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Client care information is to protect consumers

G was a lawyer who acted for Ms J, in respect of her relationship property claim against her former partner. Ms J complained about G’s competence, manner, invoicing, charges, and responses to requests for information. She claimed G had not provided a client care letter. A lawyers standards committee upheld only the last of these complaints.

Ms J first instructed G in 2012. Ms J said she was initially under the impression that G was providing her with services as a legal aid lawyer. She claimed he had indicated he would charge only legal aid rates, and would not charge a fee until settlement had been reached.

Ms J claimed that G did not provide her with terms of engagement and client care information. She also claimed that he had overcharged.

When she changed to another lawyer she requested fee information from G, and she claimed his response was also a breach of his obligations to her.

She said that G had acted incompetently, including getting details wrong, and in effect requiring her to supervise each step he took. Finally she claimed that G had intimidated her, making unprofessional remarks both to her and her support persons, and in failing to act with courtesy and respect.

In respect of the first claim, that G had failed to provide terms of engagement and client care information, the committee considered whether Rules 3.4 and 3.5 of the Rules of Conduct and Client Care had been breached.

G advised the committee that though he had not provided any formal correspondence, he had supplied fee information to Ms J. He indicated that he believed that no obligation on him had arisen at any particular time to provide a formal letter. He said that he had provided the important information informally, and so Ms J was not disadvantaged.

The committee disagreed with G’s contentions that he had done enough. The committee noted that the obligations in the Rules are clear, and that G had failed to discharge them.

The purpose of providing client care information is to protect consumers. Further, in this case the failure to do so had caused confusion to develop. Accordingly the committee found that there had been unsatisfactory conduct on G’s part in respect of this part of the complaint.

However the committee did not uphold Ms J’s other complaints.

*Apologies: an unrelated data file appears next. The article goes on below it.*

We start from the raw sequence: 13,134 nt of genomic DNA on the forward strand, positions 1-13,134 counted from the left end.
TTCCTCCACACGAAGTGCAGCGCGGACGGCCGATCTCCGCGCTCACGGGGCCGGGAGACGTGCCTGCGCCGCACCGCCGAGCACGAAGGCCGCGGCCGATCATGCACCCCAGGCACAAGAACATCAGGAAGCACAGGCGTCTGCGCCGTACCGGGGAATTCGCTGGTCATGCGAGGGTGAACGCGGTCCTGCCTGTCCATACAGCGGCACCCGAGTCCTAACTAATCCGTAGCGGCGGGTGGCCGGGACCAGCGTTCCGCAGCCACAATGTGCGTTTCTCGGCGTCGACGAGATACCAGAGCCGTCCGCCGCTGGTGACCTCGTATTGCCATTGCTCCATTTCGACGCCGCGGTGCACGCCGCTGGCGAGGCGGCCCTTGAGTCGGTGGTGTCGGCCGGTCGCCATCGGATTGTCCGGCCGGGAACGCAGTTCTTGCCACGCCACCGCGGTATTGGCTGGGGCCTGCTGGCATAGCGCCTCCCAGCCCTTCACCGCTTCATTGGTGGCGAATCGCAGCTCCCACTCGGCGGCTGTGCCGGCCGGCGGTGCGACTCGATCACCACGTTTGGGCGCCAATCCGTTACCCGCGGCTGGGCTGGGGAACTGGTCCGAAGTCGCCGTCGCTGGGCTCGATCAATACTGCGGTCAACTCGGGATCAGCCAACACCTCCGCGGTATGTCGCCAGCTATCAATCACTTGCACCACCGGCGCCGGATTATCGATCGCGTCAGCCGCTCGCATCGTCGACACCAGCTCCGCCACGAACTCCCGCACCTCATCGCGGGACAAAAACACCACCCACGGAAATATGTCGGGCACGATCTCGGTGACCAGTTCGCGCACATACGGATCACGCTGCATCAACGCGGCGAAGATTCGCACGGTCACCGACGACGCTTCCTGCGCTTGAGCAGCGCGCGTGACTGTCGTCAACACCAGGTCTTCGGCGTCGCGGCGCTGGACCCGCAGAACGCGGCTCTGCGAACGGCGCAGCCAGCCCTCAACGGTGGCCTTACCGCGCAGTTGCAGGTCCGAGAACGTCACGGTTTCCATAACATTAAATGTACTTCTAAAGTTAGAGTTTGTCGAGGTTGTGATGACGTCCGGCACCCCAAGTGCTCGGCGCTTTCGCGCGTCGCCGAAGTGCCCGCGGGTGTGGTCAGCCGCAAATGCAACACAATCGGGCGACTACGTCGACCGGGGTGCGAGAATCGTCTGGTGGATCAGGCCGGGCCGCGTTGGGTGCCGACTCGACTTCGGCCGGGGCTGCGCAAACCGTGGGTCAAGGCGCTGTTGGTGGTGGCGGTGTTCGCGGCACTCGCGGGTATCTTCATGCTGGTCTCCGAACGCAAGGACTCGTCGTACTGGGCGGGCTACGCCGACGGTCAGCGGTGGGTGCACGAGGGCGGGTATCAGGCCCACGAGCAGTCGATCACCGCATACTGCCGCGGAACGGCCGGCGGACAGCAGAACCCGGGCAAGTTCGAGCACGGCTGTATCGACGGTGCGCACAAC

The committee found that G had not overcharged, bearing in mind the time spent and the relevant parts of Rule 9. G had rendered an invoice which was (just) below the jurisdictional threshold of $2,000 inclusive of GST in Regulation 29 of the Lawyers and Conveyancers Act (Lawyers: Complaints Service and Standards Committee) Regulations 2008.

The committee could still have considered the bill if it considered there were special circumstances to justify doing so, but it did not consider such circumstances were present in this case.

Ms J alleged G had not acted competently. The standards committee noted that while G had made some mistakes, he had not acted incompetently or negligently. The committee said, “a ‘reasonably competent lawyer’ does not mean a lawyer who never makes mistakes. Reasonable competence does not mean perfection.”

With respect to complaints about not providing information to Ms J’s new lawyer, the committee found that G’s actions did not breach any professional standards or any of the Rules.

With regard to the allegations of unprofessional conduct, and failing to act with courtesy and respect, the committee acknowledged that Mr G’s actions may have been misguided and/or misinterpreted.

G was alleged to have told one of Ms J’s support persons to “shut up”, which he denied. The committee noted that some comments about contemplated suicide appeared to have been unwise. Ms J claimed she felt unsafe with G, and as a result took to bringing a support person with her to meetings with him.

However the committee said that, viewed objectively and bearing in mind G’s obviously genuine concern for Ms J in her relationship property situation, it did not consider the comments to be so offensive as to justify a finding of unsatisfactory conduct. The committee noted that some comments may have been unfortunate and caused offence.

In relation to the finding of unsatisfactory conduct, the committee fined G $1,000 and ordered him to pay $500 costs. No further action was taken in respect of the other complaints.

Last updated on the 3rd June 2015